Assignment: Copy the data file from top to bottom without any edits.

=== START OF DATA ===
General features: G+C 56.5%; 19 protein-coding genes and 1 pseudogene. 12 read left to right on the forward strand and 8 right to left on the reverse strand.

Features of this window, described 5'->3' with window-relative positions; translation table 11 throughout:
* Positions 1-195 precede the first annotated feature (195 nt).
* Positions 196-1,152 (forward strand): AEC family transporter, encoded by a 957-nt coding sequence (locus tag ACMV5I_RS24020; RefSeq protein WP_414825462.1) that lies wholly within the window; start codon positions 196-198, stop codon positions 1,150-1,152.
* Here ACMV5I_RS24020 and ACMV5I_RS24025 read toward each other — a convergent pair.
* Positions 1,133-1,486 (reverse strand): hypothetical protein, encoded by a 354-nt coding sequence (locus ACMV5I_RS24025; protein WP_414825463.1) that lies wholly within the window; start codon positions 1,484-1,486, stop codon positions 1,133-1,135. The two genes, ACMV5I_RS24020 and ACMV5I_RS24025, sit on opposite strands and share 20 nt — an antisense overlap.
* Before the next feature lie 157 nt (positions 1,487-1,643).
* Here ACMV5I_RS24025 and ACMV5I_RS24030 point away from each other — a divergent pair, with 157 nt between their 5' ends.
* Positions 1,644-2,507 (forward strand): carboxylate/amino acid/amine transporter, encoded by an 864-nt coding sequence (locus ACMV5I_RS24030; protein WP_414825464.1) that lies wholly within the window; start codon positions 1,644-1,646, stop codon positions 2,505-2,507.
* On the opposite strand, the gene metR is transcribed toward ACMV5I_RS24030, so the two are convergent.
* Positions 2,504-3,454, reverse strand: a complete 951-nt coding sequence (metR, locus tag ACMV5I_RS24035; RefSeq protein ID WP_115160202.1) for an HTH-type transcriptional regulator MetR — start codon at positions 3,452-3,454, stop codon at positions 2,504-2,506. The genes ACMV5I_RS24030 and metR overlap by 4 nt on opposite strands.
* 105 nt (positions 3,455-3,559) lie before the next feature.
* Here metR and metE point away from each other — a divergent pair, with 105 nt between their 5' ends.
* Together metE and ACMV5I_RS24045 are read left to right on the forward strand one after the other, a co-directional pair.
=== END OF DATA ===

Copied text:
General features: G+C 56.5%; 19 protein-coding genes and 1 pseudogene. 12 read left to right on the forward strand and 8 right to left on the reverse strand.

Features of this window, described 5'->3' with window-relative positions; translation table 11 throughout:
* Positions 1-195 precede the first annotated feature (195 nt).
* Positions 196-1,152 (forward strand): AEC family transporter, encoded by a 957-nt coding sequence (locus tag ACMV5I_RS24020; RefSeq protein WP_414825462.1) that lies wholly within the window; start codon positions 196-198, stop codon positions 1,150-1,152.
* Here ACMV5I_RS24020 and ACMV5I_RS24025 read toward each other — a convergent pair.
* Positions 1,133-1,486 (reverse strand): hypothetical protein, encoded by a 354-nt coding sequence (locus ACMV5I_RS24025; protein WP_414825463.1) that lies wholly within the window; start codon positions 1,484-1,486, stop codon positions 1,133-1,135. The two genes, ACMV5I_RS24020 and ACMV5I_RS24025, sit on opposite strands and share 20 nt — an antisense overlap.
* Before the next feature lie 157 nt (positions 1,487-1,643).
* Here ACMV5I_RS24025 and ACMV5I_RS24030 point away from each other — a divergent pair, with 157 nt between their 5' ends.
* Positions 1,644-2,507 (forward strand): carboxylate/amino acid/amine transporter, encoded by an 864-nt coding sequence (locus ACMV5I_RS24030; protein WP_414825464.1) that lies wholly within the window; start codon positions 1,644-1,646, stop codon positions 2,505-2,507.
* On the opposite strand, the gene metR is transcribed toward ACMV5I_RS24030, so the two are convergent.
* Positions 2,504-3,454, reverse strand: a complete 951-nt coding sequence (metR, locus tag ACMV5I_RS24035; RefSeq protein ID WP_115160202.1) for an HTH-type transcriptional regulator MetR — start codon at positions 3,452-3,454, stop codon at positions 2,504-2,506. The genes ACMV5I_RS24030 and metR overlap by 4 nt on opposite strands.
* 105 nt (positions 3,455-3,559) lie before the next feature.
* Here metR and metE point away from each other — a divergent pair, with 105 nt between their 5' ends.
* Together metE and ACMV5I_RS24045 are read left to right on the forward strand one after the other, a co-directional pair.